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A Guest at the Ministry of the Hidden Imam

June 17, 2010

[Editor’s Note: One year ago today, Iason Athanasiadis became the only foreign journalist to be detained during Iran’s post-election unrest. He writes here, in the first installment of this account, about the weeks he spent inside and outside Evin Prison before and after the crackdown.]

I don’t know if you’re alive or dead.
Can you on earth be sought?
Anna Akhmatova, 1915

TEHRAN—June 12, 2009

Iran was at history’s doorstep, and my entry visa was delayed.

The sharp antagonisms simmering beneath the surface of Iranian society for three decades had burst to the surface when the Islamic Republic decided to emulate the electrifying American campaign that Barrack Obama had just won and treat its citizens to live televised debates between the presidential candidates. For a secretive regime that always closes ranks to protect its own, Ahmadinejad’s accusation of corruption against two-time former president Hashemi Rafsanjani live on television—an accusation every Iranian knows is true—breached an invisible psychological barrier. Crowds had surged onto the streets, dancing night after night, a weeklong street party.

Unprecedented demonstrations surged merrily past every limit and restriction on public meetings laid down by the Islamic Republic. Suddenly, anything seemed possible—and I was waiting for my visa.

I had lived in Iran from 2004 to 2007, and I was eager to be back in Tehran to witness their “Obama moment.” The friends I made there were, for the most part, creative, open-minded, secular internationalists open to the West but, unlike many of their compatriots, not enchanted by it. Far from being elites, most were solidly middle class and did not speak a foreign language Because they did not hew to either extreme in the simplistic narrative promoted by the Western media about Iran—neither working class traditionalist fanatics or upper-class Westernized party animals—their voices struggled to emerge. As far as the world was concerned, they did not exist.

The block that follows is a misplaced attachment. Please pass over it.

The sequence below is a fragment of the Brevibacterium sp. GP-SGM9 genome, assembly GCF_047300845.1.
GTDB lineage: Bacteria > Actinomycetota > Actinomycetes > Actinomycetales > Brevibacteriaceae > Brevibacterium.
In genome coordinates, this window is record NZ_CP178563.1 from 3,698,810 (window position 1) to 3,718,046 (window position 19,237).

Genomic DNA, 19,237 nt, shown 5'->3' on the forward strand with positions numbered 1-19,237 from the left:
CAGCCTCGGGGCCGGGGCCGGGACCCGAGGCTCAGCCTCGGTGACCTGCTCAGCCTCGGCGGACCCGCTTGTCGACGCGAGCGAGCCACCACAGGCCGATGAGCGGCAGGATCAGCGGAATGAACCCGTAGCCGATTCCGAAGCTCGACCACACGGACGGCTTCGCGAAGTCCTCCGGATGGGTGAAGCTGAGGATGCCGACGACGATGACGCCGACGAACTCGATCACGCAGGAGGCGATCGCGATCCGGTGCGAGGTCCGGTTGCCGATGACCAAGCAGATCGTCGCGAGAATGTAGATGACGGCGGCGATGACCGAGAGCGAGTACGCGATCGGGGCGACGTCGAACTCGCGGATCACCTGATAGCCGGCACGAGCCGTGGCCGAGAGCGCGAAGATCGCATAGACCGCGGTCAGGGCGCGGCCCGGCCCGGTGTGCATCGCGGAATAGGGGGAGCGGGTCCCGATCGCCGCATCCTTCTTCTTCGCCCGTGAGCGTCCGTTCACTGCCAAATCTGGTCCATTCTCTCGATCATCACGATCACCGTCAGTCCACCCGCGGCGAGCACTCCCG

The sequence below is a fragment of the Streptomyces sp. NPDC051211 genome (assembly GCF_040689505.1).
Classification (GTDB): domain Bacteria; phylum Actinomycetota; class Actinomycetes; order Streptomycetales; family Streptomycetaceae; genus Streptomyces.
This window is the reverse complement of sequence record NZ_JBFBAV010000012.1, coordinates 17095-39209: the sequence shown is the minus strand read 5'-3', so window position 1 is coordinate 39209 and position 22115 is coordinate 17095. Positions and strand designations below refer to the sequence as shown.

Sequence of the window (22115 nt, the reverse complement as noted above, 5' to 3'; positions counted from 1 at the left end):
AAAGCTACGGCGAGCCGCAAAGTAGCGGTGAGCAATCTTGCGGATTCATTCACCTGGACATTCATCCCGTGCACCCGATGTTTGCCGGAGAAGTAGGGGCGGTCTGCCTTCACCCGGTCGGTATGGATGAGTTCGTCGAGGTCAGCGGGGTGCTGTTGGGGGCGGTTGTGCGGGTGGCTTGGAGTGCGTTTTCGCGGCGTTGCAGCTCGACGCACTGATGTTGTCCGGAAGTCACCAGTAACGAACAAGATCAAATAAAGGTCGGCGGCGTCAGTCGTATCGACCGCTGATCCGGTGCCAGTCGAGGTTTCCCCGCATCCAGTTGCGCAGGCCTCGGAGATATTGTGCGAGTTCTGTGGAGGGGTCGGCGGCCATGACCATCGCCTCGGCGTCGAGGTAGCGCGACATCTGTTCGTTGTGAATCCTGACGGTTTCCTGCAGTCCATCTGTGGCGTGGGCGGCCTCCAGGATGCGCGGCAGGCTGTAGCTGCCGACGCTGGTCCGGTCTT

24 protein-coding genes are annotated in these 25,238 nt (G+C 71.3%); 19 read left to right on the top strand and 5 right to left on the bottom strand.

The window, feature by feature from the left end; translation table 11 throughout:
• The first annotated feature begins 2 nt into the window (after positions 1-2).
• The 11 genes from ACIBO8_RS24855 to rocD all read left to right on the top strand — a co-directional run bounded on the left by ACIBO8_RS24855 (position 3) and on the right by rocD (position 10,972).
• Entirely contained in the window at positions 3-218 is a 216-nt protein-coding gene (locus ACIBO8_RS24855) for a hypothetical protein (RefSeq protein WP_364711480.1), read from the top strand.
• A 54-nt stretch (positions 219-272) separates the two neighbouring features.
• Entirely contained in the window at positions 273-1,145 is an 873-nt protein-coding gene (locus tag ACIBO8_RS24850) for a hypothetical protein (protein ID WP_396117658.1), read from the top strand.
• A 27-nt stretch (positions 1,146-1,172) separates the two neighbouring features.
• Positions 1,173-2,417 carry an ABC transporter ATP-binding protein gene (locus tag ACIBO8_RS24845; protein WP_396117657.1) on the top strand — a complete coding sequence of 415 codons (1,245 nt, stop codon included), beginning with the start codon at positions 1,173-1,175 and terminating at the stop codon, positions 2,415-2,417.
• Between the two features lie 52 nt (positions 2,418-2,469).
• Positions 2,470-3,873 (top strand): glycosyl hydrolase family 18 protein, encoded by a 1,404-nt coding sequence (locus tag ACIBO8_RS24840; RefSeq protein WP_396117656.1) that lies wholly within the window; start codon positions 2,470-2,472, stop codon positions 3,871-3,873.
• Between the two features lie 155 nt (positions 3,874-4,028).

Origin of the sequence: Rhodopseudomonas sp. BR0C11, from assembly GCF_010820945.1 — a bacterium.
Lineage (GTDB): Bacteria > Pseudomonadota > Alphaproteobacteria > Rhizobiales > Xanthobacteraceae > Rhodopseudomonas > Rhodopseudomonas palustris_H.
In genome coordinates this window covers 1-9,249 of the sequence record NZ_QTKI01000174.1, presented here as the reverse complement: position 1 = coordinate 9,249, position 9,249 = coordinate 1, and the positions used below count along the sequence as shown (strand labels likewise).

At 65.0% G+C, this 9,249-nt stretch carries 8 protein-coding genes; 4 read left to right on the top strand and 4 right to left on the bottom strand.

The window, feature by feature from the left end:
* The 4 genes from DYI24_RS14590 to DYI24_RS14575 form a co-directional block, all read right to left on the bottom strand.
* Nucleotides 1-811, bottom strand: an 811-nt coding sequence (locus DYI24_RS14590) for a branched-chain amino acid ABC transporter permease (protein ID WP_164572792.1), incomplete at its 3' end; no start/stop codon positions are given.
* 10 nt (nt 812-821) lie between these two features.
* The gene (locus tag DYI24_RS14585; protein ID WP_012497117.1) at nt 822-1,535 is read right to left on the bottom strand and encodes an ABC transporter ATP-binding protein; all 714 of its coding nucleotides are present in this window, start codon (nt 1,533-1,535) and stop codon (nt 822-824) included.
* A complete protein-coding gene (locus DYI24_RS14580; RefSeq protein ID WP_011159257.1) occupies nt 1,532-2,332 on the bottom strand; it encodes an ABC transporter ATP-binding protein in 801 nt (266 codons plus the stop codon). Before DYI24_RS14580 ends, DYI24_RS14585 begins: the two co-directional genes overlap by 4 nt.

But they were a fascinating barometer of Iranian society. By the summer of 2009, this generation—which I had described as “the unruly children and grandchildren of the same revolutionaries who riotously brought the Islamic Revolution into being in 1978”—seemed poised to make its stand on the streets. The entire world was suddenly captivated by their resistance and verve. “Today, this generation makes Iran one of the youngest societies on earth,” I wrote in 2007. “Far more than the prospect of nuclear energy, they constitute the most extraordinary transformational force invisibly working away within the country’s fabric.”

But until my visa was approved, I had to content myself by flying London to deliver a paper at a conference marking the Islamic Republic’s thirtieth anniversary. Facing an audience of experts on Iran that included several gentlemen from the Iranian embassy, I lightheartedly began by describing myself as having exactly the kind of characteristics attributed by the Islamic Republic to Western spies—an Oxford education, fluent Persian and Arabic, three years of living in Iran without holding a fixed job, and a British passport. The audience tittered; the Iranians diplomats regarded me stonily.

The next day, I was informed that my visa had finally been approved. The Iranian ambassador in Athens kindly issued it for me in London and within twenty-four hours I was streaking across the Mediterranean. The night flight from London touched down in Doha’s stifling summer darkness, and I transferred onto an Iran Airways flight for the hop over the Persian Gulf to Tehran. By the time I cleared customs and engaged an airport cab to take me into the city, the sun had risen. Everywhere on the streets were remnants of the previous nights’ festivities—green ribbons, posters of the candidates, and trampled confetti. Pockets of diehard revelers remained at street corners, facing off with rival slogans.